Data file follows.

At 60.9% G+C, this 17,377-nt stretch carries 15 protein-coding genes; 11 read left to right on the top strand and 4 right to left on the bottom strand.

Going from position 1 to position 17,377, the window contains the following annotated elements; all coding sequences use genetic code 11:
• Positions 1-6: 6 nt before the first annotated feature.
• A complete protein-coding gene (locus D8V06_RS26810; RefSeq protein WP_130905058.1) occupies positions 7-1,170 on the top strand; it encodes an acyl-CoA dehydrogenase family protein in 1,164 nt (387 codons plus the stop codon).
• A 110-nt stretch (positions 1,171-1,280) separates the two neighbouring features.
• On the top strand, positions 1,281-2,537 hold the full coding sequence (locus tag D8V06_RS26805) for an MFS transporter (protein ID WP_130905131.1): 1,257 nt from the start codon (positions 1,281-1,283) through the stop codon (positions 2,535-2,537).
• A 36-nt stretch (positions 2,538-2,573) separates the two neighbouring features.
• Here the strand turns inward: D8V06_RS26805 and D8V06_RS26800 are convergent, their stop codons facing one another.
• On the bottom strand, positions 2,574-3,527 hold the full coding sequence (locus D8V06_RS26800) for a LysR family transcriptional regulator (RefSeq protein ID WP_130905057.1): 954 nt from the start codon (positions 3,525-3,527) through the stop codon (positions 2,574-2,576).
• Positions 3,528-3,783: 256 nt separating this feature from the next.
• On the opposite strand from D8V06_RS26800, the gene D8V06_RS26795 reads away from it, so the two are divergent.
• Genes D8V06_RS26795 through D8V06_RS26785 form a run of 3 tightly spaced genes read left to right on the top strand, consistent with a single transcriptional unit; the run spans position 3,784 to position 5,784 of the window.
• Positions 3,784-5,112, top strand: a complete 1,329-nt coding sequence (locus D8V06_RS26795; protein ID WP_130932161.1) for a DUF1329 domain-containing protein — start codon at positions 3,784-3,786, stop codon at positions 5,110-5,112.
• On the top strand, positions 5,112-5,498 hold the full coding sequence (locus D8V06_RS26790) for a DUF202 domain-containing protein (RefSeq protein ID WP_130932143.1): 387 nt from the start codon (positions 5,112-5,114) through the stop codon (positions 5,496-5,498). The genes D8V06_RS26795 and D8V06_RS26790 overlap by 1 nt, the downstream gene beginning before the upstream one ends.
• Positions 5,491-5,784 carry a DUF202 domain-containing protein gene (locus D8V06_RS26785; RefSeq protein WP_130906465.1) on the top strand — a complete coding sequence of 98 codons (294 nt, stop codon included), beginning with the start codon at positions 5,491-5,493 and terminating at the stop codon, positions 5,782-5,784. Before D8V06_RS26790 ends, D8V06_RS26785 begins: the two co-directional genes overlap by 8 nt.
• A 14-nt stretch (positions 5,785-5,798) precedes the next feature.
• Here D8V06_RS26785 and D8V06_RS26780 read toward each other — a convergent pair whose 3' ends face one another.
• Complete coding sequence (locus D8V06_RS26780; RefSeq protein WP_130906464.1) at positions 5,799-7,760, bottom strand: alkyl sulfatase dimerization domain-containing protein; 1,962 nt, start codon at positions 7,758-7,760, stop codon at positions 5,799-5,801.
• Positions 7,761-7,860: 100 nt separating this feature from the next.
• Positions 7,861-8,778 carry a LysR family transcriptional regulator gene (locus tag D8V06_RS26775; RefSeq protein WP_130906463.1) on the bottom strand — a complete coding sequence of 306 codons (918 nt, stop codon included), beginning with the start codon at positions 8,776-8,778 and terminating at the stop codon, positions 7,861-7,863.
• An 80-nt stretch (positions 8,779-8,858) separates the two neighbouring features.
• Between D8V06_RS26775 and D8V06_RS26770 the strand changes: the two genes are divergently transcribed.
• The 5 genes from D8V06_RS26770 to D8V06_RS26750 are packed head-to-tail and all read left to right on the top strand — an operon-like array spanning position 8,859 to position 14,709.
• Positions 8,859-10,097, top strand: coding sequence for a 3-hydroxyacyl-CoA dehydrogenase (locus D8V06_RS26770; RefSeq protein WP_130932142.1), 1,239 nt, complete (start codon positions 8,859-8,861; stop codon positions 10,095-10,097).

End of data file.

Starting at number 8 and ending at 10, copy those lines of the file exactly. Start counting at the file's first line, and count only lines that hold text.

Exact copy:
• Here the strand turns inward: D8V06_RS26805 and D8V06_RS26800 are convergent, their stop codons facing one another.
• On the bottom strand, positions 2,574-3,527 hold the full coding sequence (locus D8V06_RS26800) for a LysR family transcriptional regulator (RefSeq protein ID WP_130905057.1): 954 nt from the start codon (positions 3,525-3,527) through the stop codon (positions 2,574-2,576).
• Positions 3,528-3,783: 256 nt separating this feature from the next.